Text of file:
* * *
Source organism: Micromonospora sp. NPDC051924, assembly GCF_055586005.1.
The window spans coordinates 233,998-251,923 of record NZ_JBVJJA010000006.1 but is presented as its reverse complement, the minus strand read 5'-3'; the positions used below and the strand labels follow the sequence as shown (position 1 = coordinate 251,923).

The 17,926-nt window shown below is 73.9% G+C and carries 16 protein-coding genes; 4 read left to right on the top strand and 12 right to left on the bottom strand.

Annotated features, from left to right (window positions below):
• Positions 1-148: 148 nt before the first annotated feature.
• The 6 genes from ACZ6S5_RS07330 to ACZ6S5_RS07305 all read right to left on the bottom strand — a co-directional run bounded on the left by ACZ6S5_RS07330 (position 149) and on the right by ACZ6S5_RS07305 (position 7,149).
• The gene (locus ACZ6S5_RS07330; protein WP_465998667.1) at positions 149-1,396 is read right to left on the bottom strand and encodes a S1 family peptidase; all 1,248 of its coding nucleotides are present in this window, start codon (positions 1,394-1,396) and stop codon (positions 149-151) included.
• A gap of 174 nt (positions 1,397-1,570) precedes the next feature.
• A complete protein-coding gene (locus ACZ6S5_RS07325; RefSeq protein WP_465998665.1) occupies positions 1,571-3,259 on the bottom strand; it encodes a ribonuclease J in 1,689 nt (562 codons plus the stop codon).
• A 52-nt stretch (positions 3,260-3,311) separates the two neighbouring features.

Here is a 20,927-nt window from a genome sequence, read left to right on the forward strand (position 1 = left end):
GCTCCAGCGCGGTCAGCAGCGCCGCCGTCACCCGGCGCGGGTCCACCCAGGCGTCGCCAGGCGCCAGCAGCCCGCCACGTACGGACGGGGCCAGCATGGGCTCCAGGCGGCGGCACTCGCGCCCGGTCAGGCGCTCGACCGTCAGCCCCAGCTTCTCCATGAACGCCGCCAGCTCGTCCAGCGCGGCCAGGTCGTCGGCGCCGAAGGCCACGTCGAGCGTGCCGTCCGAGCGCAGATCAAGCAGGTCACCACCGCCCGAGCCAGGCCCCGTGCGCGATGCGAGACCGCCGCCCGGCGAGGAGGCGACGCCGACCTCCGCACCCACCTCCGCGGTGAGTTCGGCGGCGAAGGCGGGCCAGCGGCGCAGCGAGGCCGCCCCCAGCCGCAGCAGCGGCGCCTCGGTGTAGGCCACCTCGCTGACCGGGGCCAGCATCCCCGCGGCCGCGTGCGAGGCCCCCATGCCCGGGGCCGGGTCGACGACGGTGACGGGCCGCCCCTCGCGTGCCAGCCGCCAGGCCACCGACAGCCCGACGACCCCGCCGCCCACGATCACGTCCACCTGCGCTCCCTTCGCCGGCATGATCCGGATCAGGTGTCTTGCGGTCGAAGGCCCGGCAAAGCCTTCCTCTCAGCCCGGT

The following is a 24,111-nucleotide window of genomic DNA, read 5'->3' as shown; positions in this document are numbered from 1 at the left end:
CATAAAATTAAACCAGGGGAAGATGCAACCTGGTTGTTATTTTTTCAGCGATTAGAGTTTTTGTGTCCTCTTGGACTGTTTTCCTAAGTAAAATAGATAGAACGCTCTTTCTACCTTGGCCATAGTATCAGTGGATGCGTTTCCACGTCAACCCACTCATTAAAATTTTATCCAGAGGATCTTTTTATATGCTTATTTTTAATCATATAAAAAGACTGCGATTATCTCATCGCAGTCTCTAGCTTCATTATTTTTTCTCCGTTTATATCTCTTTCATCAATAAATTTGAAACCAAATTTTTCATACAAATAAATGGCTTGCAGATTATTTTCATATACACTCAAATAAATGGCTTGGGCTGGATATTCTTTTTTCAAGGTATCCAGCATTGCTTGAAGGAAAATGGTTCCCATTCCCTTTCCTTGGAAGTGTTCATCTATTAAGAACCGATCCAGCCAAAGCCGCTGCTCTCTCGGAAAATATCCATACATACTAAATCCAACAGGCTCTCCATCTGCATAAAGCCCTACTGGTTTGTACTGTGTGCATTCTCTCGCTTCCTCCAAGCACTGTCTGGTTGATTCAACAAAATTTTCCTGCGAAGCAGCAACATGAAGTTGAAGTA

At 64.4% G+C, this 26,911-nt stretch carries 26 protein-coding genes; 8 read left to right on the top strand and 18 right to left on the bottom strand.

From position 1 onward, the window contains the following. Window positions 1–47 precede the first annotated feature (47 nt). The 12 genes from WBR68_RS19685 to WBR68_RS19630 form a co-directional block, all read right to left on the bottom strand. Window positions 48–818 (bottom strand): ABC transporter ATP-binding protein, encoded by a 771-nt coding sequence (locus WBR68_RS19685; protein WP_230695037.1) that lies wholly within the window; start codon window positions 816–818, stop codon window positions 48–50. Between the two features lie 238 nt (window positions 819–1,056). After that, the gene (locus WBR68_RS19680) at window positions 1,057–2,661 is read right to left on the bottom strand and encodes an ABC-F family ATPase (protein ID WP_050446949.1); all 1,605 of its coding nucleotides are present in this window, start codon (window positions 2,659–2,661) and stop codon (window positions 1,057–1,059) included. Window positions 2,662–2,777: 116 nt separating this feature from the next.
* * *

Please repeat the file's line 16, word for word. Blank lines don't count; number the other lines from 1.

From position 1 onward, the window contains the following. Window positions 1–47 precede the first annotated feature (47 nt). The 12 genes from WBR68_RS19685 to WBR68_RS19630 form a co-directional block, all read right to left on the bottom strand. Window positions 48–818 (bottom strand): ABC transporter ATP-binding protein, encoded by a 771-nt coding sequence (locus WBR68_RS19685; protein WP_230695037.1) that lies wholly within the window; start codon window positions 816–818, stop codon window positions 48–50. Between the two features lie 238 nt (window positions 819–1,056). After that, the gene (locus WBR68_RS19680) at window positions 1,057–2,661 is read right to left on the bottom strand and encodes an ABC-F family ATPase (protein ID WP_050446949.1); all 1,605 of its coding nucleotides are present in this window, start codon (window positions 2,659–2,661) and stop codon (window positions 1,057–1,059) included. Window positions 2,662–2,777: 116 nt separating this feature from the next.